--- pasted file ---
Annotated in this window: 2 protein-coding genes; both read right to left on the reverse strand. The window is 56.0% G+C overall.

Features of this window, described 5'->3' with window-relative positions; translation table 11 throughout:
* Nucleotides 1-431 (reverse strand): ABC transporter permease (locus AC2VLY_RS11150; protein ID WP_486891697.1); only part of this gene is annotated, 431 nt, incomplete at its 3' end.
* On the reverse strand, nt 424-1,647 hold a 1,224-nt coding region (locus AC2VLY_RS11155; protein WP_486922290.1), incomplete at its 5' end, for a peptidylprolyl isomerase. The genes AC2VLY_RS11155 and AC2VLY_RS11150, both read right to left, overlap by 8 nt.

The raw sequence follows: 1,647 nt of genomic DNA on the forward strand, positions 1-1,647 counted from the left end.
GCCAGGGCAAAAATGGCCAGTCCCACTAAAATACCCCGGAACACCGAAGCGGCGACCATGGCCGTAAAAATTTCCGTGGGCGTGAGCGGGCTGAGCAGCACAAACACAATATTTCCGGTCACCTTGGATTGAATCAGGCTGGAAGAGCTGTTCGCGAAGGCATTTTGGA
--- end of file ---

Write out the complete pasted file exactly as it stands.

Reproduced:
Annotated in this window: 2 protein-coding genes; both read right to left on the reverse strand. The window is 56.0% G+C overall.

Features of this window, described 5'->3' with window-relative positions; translation table 11 throughout:
* Nucleotides 1-431 (reverse strand): ABC transporter permease (locus AC2VLY_RS11150; protein ID WP_486891697.1); only part of this gene is annotated, 431 nt, incomplete at its 3' end.
* On the reverse strand, nt 424-1,647 hold a 1,224-nt coding region (locus AC2VLY_RS11155; protein WP_486922290.1), incomplete at its 5' end, for a peptidylprolyl isomerase. The genes AC2VLY_RS11155 and AC2VLY_RS11150, both read right to left, overlap by 8 nt.

The raw sequence follows: 1,647 nt of genomic DNA on the forward strand, positions 1-1,647 counted from the left end.
GCCAGGGCAAAAATGGCCAGTCCCACTAAAATACCCCGGAACACCGAAGCGGCGACCATGGCCGTAAAAATTTCCGTGGGCGTGAGCGGGCTGAGCAGCACAAACACAATATTTCCGGTCACCTTGGATTGAATCAGGCTGGAAGAGCTGTTCGCGAAGGCATTTTGGA